Your well-designed resume may be just the factor that gets an attorney to give you a chance. Use these tips for polishing your resume.
Describe your past job experience in past tense and current job in present tense
Start with your most current education, job or business, publications, if you have them, and then work backwards.
Spell out abbreviations
Remember that most attorneys are not familiar with medical terms, abbreviations and other aspects of medical language. Don’t use nurse speak – when we drop off words in a sentence and write like we are charting on a medical record. A well-designed resume has full sentences so that the reader doesn’t have to fill in information.
Use parallelism, which refers to selecting consistent forms of a word
For example, you might write that your job involved, “identifying patients who needed assessment, creating plans of care, and providing nursing care”. Use the same form of that verb throughout that sentence. That’s a good point to remember also when you’re writing reports.
Logically name your file when you save it
Don’t name it as “My CV 2017”. Name it with your name, your first name, your last name and then CV (PatriciaIyerCV). Keep in mind if you’re emailing your CV or resume to an individual, the recipient will want to save your file with a name that makes sense.
Look at your document to make sure that it’s complete
Make sure that you’ve completely included your contact information – name, address, phone number and email address. Double check all details to make sure they are correct.
Don’t include details that you’ve gone to a particular program for legal nurse consulting training if you are an expert witness, because that looks like you’re a hired gun and being an expert witness is your full-time occupation.
You wouldn’t see a physician put on his CV or her CV that this person is doing expert work or went to a particular program to learn how to do expert work. It would be unusual to find that. However, if you are presenting yourself as a behind-the-scenes consultant, you might want to stress your legal nurse consulting education.
Don’t list the fact that you are an expert witness on your CV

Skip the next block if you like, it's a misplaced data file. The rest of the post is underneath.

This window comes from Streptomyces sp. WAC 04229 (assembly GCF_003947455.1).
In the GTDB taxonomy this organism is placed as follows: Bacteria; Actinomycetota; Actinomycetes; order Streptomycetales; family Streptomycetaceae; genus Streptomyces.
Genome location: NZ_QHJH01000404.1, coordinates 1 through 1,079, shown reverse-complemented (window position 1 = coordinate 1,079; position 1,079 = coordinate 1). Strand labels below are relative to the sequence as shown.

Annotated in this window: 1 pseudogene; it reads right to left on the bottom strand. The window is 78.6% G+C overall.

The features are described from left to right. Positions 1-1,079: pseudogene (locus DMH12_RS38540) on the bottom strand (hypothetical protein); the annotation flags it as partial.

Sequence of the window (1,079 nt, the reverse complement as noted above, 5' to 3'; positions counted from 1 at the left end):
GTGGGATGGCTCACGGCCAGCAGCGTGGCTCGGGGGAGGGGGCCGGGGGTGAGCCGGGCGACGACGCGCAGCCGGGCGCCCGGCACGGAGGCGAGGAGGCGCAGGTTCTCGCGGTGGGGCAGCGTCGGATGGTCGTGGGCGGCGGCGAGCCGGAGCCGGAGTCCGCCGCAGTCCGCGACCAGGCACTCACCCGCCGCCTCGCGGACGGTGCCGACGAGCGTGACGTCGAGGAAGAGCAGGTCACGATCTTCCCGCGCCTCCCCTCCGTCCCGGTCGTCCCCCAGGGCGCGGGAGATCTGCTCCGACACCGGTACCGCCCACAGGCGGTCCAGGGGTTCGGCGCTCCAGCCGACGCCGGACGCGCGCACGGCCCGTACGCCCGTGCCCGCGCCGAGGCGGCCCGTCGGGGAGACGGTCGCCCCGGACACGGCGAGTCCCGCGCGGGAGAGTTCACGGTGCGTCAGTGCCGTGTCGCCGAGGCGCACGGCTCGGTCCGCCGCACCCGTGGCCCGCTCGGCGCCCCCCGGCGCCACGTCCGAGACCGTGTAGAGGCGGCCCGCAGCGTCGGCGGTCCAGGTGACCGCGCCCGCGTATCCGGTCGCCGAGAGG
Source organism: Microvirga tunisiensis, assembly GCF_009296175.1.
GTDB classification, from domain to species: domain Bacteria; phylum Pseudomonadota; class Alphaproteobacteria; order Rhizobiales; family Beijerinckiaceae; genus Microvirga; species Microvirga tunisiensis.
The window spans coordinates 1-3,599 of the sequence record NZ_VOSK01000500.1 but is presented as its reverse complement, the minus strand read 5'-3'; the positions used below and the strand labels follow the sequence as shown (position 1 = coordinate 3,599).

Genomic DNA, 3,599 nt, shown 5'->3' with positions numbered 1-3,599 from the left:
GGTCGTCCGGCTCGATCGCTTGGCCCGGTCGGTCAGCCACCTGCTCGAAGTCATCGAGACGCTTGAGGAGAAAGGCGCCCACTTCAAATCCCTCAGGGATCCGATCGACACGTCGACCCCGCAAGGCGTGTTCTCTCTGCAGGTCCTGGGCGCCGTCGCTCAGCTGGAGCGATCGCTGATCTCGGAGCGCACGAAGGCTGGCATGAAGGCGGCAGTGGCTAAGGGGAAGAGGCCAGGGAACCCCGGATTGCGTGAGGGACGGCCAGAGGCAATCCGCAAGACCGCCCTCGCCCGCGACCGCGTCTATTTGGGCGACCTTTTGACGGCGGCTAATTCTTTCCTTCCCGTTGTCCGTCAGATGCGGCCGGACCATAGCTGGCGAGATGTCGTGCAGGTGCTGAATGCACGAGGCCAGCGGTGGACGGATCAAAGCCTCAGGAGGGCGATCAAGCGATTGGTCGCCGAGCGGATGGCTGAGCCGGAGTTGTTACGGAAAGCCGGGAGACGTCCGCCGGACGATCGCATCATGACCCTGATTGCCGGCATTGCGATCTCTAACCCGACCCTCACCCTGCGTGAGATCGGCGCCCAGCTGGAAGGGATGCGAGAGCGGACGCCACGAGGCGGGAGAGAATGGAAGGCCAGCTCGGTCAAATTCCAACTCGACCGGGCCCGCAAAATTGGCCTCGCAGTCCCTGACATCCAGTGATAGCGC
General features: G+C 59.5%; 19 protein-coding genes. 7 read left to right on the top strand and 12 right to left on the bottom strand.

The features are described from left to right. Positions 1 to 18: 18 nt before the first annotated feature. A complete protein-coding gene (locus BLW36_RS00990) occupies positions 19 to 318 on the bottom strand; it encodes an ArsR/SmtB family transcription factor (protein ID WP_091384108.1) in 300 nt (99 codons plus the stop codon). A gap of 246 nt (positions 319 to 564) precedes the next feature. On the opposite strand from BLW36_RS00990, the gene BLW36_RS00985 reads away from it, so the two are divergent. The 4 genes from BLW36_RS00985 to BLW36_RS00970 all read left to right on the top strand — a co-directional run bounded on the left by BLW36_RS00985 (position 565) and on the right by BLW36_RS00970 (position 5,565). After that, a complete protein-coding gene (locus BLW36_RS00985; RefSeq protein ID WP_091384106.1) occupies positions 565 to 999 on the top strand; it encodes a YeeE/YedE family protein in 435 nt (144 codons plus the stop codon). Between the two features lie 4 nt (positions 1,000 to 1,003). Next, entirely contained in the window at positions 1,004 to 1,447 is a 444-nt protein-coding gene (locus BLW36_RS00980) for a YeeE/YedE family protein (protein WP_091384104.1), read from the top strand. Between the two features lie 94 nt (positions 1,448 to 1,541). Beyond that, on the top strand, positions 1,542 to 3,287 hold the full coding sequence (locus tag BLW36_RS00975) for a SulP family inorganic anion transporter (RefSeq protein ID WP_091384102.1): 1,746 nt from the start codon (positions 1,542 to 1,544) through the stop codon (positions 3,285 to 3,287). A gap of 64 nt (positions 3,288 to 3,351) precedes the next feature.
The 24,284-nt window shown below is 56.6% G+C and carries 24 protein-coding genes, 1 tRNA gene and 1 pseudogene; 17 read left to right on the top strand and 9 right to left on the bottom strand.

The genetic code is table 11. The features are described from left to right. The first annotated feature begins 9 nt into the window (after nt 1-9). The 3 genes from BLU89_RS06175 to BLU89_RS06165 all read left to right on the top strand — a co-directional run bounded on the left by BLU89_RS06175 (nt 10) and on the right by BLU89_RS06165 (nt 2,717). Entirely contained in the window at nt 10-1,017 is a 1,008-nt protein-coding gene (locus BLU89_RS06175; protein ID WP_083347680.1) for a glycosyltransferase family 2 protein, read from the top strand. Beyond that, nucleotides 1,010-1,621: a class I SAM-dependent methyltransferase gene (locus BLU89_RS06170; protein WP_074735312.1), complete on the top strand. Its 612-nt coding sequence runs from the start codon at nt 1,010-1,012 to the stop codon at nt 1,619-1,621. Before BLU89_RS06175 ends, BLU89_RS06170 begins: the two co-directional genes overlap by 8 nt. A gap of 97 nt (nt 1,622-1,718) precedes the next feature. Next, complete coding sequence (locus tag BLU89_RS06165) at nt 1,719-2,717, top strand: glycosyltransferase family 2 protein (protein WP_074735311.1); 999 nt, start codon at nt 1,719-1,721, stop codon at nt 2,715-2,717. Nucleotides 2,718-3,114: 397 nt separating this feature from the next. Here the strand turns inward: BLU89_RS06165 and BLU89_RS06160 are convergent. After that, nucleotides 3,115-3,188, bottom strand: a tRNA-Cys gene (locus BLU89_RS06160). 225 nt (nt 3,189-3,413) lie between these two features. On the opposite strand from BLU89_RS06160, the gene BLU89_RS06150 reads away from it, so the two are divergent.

Don’t list the names of the cases that you’ve worked on. Don’t list the names of the attorneys that you have worked for. This makes it very easy for the opposing counsel to contact those individuals and ask for copies of reports that you’ve written on those particular cases. They may indeed want that information but make them work for it; don’t give them a path so that they can find it.
Don’t include stuffing
– needless, extraneous details, everything that you have ever done. Don’t misrepresent your credentials. You’ve probably read stories about people who have been caught in lies.
If you lie about your skills or your background you’re not going to be able to demonstrate them when you’re working with attorneys. I know of a nursing expert witness who said she was “affiliated” with several nursing associations. Turned out she was not a member of any of them. That was awkward when it came out at trial.
Carefully proofread your document
Errors on your resume can be very embarrassing – I’ve seen a number of resumes with errors in dates or spelling. Ask someone else to also proofread it. Carefully check the dates. Are they accurate? Do your dates overlap, showing you worked in more than one place at a time? You may have, but be sure the details are accurate.
Legal nurse consultants have to be detail-oriented to succeed in our field. Prove you have the skills when you put together your well designed resume.
Pat Iyer is president of LegalNurseBusiness.com. She has reviewed hundreds of resumes.